If done correctly, I'd rather have the MDF in my own kitchen vs. a real wood door. Lastly, this builder is out of his mind to rather paint melamine than plywood (maple is better than birch, but birch is way better than melamine). Talk about adhesion issues.



From contributor A:
If you can find a primer that will adhere to melamine, all the power to you. Only one glue sticks to it. The acrylic waterborne primers will have the best chance. At the end of the day, why would you want to paint melamine? It will have that awful textured look, the one that makes me not use it in the first place. I would choose MDF over wood, simply because it is more stable and doesn't have joints. Also, when we build paint grade 5 piece doors we always use MDF flat or raised panels, then glue them into the wood groove. The GC is a yahoo. Do what he wants and let him pay for the consequences.


From contributor O:
As a seasoned finisher I have done many upon many glazed cabinets and doors, some made with MDF doors and some made from solid wood. The MDF has its advantages. If I was going to do this project I would do it the same way I have done it for years and as far as I know I have no adhesion problems at all. I like to seal in my glaze coat with a coat of vinyl sealer. To the vinyl sealer I add some retarder. The retarder slows down the drying time of the vinyl sealer and in doing so, it allows the vinyl to melt my glaze into the base coat that I am applying my glaze to. On top of the dried vinyl sealer, I will top coat with conversion varnish.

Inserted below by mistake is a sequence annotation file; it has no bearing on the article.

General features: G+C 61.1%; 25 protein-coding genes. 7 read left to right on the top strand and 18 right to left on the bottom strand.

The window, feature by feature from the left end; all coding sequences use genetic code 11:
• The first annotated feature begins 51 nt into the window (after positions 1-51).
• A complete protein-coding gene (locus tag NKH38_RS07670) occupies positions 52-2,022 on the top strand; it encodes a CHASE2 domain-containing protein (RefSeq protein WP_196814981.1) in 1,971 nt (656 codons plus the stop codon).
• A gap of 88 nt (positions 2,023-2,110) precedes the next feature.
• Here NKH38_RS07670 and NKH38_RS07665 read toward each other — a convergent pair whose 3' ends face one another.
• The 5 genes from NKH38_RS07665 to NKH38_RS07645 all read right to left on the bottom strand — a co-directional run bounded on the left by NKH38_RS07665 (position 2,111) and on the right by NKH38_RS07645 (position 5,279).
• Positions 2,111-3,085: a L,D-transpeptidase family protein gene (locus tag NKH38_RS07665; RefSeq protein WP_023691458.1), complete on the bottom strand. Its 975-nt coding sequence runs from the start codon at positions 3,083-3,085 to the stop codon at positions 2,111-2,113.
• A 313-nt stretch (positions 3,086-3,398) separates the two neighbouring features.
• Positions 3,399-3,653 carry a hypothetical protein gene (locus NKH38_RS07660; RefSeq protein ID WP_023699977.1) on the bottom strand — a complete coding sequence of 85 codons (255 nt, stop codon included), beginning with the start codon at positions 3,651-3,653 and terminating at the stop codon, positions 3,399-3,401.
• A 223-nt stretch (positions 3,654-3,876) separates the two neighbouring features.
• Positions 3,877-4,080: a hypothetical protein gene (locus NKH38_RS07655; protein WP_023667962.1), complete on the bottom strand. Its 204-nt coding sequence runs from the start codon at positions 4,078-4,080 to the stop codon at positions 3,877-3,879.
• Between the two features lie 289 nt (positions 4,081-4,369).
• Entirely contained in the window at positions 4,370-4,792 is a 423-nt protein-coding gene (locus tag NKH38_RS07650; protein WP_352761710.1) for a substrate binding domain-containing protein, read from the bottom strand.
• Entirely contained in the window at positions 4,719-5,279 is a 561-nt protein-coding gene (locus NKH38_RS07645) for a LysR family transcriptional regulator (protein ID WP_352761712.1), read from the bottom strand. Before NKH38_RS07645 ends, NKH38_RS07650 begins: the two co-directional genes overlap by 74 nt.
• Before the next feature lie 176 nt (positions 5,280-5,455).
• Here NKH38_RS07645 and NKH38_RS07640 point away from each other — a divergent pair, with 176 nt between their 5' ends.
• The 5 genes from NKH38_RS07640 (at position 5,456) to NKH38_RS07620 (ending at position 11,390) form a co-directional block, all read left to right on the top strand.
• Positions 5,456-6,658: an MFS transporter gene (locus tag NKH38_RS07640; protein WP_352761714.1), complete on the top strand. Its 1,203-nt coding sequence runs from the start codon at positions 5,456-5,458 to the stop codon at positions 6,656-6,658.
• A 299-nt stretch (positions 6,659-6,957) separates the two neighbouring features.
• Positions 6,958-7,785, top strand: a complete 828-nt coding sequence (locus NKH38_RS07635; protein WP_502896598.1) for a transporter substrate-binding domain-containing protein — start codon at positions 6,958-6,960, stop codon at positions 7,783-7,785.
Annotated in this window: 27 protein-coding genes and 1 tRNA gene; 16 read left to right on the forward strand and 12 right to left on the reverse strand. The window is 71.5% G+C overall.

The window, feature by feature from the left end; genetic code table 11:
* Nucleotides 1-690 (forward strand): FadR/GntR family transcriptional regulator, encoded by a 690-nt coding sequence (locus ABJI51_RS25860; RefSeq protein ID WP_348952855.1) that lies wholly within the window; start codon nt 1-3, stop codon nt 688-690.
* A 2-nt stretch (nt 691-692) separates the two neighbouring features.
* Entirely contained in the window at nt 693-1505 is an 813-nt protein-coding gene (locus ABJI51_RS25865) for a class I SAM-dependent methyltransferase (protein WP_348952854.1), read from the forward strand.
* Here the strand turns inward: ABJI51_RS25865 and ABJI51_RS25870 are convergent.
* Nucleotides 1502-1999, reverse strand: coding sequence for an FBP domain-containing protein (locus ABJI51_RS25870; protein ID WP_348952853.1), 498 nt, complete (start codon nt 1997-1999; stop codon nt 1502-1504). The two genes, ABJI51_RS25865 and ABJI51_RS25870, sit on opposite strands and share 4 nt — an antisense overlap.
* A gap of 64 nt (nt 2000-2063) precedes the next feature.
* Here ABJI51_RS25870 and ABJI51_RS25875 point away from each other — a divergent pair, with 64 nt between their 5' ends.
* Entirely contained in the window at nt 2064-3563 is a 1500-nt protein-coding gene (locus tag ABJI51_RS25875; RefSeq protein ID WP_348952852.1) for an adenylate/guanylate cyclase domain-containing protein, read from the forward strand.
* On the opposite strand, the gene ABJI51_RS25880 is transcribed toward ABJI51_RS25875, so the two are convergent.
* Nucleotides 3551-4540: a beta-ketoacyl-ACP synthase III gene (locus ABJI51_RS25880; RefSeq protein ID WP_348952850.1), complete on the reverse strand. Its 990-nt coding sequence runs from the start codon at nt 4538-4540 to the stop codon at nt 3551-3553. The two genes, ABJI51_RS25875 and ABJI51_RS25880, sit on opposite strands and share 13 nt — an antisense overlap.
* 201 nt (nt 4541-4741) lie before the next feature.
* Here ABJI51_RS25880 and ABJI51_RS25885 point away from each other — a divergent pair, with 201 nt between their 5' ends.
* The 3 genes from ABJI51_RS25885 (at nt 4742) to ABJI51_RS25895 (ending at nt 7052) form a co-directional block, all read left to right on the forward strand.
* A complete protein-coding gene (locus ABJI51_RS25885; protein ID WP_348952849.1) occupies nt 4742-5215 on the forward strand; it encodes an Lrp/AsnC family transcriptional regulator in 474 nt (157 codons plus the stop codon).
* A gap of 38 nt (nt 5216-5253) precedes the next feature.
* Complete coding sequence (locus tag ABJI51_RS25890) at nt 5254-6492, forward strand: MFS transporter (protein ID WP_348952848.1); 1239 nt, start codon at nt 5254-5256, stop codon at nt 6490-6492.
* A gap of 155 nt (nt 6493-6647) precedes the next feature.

Most GCs know very little about finishing, so I would make samples for them using the same steps on the sample that I would use on the project. If your GC wants something done that you yourself cannot stand by, you might want to add a disclaimer to your sample board and have the contractor sign off on it.



From contributor E:
Glaze goes on after the door is sealed. The substrate doesn't matter, and therefore will not cause any more problems than glazing anything else, as long as it's done properly, and you sand it so you get adhesion.

As far as particleboard holding up in a kitchen, it doesn't matter what you coat your doors with, or if it is hardwood/MDF. If it has a floating panel and a lot of water gets into all the wrong places, that door is going to take damage. But real wood does hold up better in reality.

Plywood is stronger than melamine, but when painted, there's a good chance you're going to see the birch grain in your finish. If you painted melamine, it's going to look more like laminate. It may look odd if everything is smooth like laminate, and then you see random areas where wood grain shows. Adding a glaze will worsen this effect.



From contributor J:
Why would anyone paint melamine? For that matter, why would you paint birch plywood? Isn't that what pre-finished is for? If you want to paint something, nothing paints better than MDF. I've seen one high-end cabinet company that paints and glazes over alder veneered MDF. But that's because they do a rub-through on edges and beadboard routering to expose natural wood.